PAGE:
Yesterday she had an appointment with the wheelchair specialists to fit her with the best chair for her and her needs. It seems that her insurance only covers the most basic of chairs. The insurance company feels that going outside in a chair is a luxury for children. Well, Shriner's doesn't feel that way at all and will cover the cost of the best chair for her; one that goes outside! This was the main reason that UCD transferred her. Another is the care they give before she is allowed home. They will drive all of the way up to her home and do all the measuring of the house so that Dad knows what it will take to remodel for her. He had already started on a portion of it. I should say that their friends have begun the work; he has never left her side since the first day. Shriner's is also going to go to her school and with the help of the staff, they will talk to all of the students and staff about her condition. All of it. They said that there was no reason for her to endure the constant questioning that she would face when she arrived at school once more. If Abby wants to join the team  while they do this, that's fine too. It's all up to her. They are there to be her caretakers and protectors. And they are always available, even after she is home. I know where our year end charitable giving will go.        

I received a text from my son this morning and I want to share it...

Happy Thanksgiving. 🦃 we are taking a break for this Holiday. No PT, no OT, just time with family to reflect on all of our blessings. Thank you all for your support, and prayer. Abby is looking at getting home very soon. Still lots of work ahead, but because of her hard work and strength she has fast tracked her stay at Shriner's. 😊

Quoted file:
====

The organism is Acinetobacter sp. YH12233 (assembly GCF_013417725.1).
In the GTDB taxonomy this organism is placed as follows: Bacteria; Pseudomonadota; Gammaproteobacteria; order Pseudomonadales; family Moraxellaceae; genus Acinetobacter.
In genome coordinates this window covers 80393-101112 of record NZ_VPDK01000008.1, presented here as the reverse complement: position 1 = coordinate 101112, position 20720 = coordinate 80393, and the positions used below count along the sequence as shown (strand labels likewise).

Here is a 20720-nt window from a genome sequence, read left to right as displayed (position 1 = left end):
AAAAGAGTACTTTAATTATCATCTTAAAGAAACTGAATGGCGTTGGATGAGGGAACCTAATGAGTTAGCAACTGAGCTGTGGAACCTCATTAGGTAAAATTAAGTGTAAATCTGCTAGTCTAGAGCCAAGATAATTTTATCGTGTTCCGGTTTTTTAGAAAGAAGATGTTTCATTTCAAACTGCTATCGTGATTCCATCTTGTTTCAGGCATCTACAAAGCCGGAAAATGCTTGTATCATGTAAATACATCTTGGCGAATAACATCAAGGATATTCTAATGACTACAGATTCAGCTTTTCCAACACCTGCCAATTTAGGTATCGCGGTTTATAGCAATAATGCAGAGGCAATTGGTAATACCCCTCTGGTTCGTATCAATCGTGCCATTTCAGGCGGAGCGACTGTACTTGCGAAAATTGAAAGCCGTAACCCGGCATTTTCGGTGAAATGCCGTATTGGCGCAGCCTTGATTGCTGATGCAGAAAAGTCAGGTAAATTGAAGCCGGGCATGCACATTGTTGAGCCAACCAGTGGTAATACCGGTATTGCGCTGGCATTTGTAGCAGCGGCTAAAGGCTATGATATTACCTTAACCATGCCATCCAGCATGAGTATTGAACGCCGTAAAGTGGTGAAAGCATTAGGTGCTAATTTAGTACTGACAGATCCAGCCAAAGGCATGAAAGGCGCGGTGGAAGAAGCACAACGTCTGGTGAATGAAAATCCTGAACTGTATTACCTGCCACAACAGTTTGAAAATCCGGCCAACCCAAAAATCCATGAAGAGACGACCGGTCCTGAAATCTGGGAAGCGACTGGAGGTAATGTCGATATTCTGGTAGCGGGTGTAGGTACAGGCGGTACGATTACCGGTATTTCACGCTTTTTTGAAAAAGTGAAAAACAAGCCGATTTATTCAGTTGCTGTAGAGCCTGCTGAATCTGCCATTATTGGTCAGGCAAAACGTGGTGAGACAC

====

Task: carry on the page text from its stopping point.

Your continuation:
Abby is enjoying her Thanksgiving with Dad, his fiance ((her most caring 'mom') and her twin brother who has missed her terribly.

Saturday, November 19, 2016

How very strange

Back in the late 1980's, maybe 1988, I was given a large set of plans. There were roll after roll of plan sheets, from structural steel to landscaping. Then there were the large books that contained the specifications for a new hospital to be built in Sacramento. There were half a dozen of those. All were for the Shriners Childrens Hospital. And I was going to construct a detailed bid from all of this. A winning bid, hopefully.

At this time I was an estimator for a large subcontracting firm and we were going to bid on the structural steel fireproofing, all of the plaster and synthetic plaster, all of the lath and structural framing for the lath & plaster. Then there was the interior where we were bidding on the structural steel framing for the drywall as well as the light gauge framing. We had to bid on all of the heavy gauge backing to be installed for the support of all medical equipment. We were bidding on all of the drywall. Of course we included the pricing for the taping and finishing of all the drywall. We had a separate bid to install all of the acoustical ceilings; the framing and the tile. There was a lot of work ahead of me.